Decoding the Smoke: What Your Exhaust Is Telling You

If you are driving along and notice exhaust from your own vehicle in your rearview mirror, take note. Any exhaust you can see is typically not a good sign. The color of the exhaust can give you a clue as to what is going wrong under the hood.

Black Smoke

If you are seeing black smoke from your vehicle, your engine has an imbalance of the air and fuel ratio in the combustion chamber. Partially burned fuel is entering the chamber when it shouldn’t. There are a few ways this could happen:

Poor driving.

When you put the engine in a higher gear than it needs, you are telling the engine to give it more fuel. Doing this injects more gas into the combustion chamber, which causes an imbalance in the air-to-fuel ratio. If this is the cause of the black exhaust, there is nothing currently wrong with your engine. If you don’t switch up your habits, however, you will cause damage.

Faulty injectors.

The fuel and air ratio might also be off if the injectors are damaged. If they are stuck open, they will inject too much fuel.

Poor fuel quality.

Bad fuel quality is the culprit for many different issues. Fill your engine regularly with quality fuel from trusted sources.

Air restriction.

Black smoke is usually due to an air restriction somewhere in the vehicle. Many places could be the source of the restriction:

  • Air inlet: A blockage could occur wherever air enters the engine. If an inlet piping collapses, the engine won’t bring in enough air.
  • Air filter: If you haven’t changed your air filter recently, it could be so dirty that it prevents enough air from entering the engine. Dirty filters are a common cause of black exhaust; luckily, they are also an easy fix.
  • DPF damage: If the diesel particulate filter (DPF) is damaged, it can restrict airflow.
  • Sensor failure: Engines have sensors that measure and adjust air intake. If the sensor is damaged, it may allow the wrong amount of air in.
  • Incorrect parts: Engines are complex machines with many different parts working together. If an incorrect part has been installed that does not fit your engine model, it could create an imbalance in the air-to-fuel ratio.

If you change the air filter in your vehicle (and you know you drive the vehicle in the correct gear), and the black smoke persists, have a trusted mechanic look at what might be happening.

White Smoke

If your exhaust is light or thin white, especially when the temperature is cooler, you typically have no cause for concern. This is actually water vapor that has somehow been trapped in the exhaust system.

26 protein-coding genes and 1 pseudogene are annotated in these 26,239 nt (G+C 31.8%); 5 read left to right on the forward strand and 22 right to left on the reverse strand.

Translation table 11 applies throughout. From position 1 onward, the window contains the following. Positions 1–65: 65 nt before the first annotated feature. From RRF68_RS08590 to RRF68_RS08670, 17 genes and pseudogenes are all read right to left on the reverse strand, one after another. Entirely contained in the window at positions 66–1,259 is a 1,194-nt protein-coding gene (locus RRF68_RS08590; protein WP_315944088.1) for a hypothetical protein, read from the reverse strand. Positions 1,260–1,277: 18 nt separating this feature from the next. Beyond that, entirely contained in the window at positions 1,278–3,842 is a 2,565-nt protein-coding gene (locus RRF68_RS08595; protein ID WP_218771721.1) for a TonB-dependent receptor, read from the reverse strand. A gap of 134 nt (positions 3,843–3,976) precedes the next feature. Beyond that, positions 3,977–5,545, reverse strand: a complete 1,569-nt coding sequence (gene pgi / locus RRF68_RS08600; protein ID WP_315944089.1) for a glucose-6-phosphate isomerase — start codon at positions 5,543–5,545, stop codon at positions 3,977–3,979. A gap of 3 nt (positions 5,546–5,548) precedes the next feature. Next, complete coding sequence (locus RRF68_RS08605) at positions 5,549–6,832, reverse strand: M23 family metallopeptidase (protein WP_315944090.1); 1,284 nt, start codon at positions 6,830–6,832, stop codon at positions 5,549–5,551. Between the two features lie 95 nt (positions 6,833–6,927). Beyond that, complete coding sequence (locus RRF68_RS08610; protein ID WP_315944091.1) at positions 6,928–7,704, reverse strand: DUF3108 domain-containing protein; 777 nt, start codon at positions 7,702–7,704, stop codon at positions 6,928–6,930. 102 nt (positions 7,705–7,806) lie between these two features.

A milky white smoke, however, merits closer inspection. Milky white smoke could come from a coolant leak in the head gasket or a cracked block or cylinder head. When the coolant reaches the combustion chamber, it blows out as milky white exhaust. Take your vehicle to be inspected soon because if your combustion chamber is full of coolant, then your engine probably does not have enough. Your engine will have a higher risk of overheating.

Blue Smoke

Oil burning in your engine creates blue smoke. It is never a good sign. When you see blue smoke, you will want to schedule an appointment for your vehicle ASAP.

Oil could enter the engine from different places. It could be entering different parts of the engine because it is the wrong type of oil (thinner oil will be able to go places, thicker oil won’t). Damaged or incorrect parts could allow oil to pass through them. Overfilled oil could cause the excess to burn. Something could be blocking the flow of the oil, which would cause it to burn.

None of the underlying reasons for the blue exhaust are quick fixes. You will need to do some sort of repair to your vehicle. Take your vehicle in soon, so you don’t find yourself stranded with a broken down car while looking up “24-hour tow service near me” on your phone.

Gray Smoke

If you see gray smoke coming from your vehicle, look closer at the exhaust. It can be easy to mistake blue smoke for gray. As mentioned above, blue smoke is not a good sign.

Gray exhaust can come from putting the incorrect grade of fuel in the engine. A clogged air filter could also cause gray smoke. If you smell a somewhat sweet burning odor, the problem could also mean your engine is burning transmission fluid and needs prompt, professional attention.

The smoke signals your vehicle sends you are its way of letting you know what is wrong. If you don’t catch the exhaust in time, keep Roadside Rescue in mind for any emergency towing services you may need.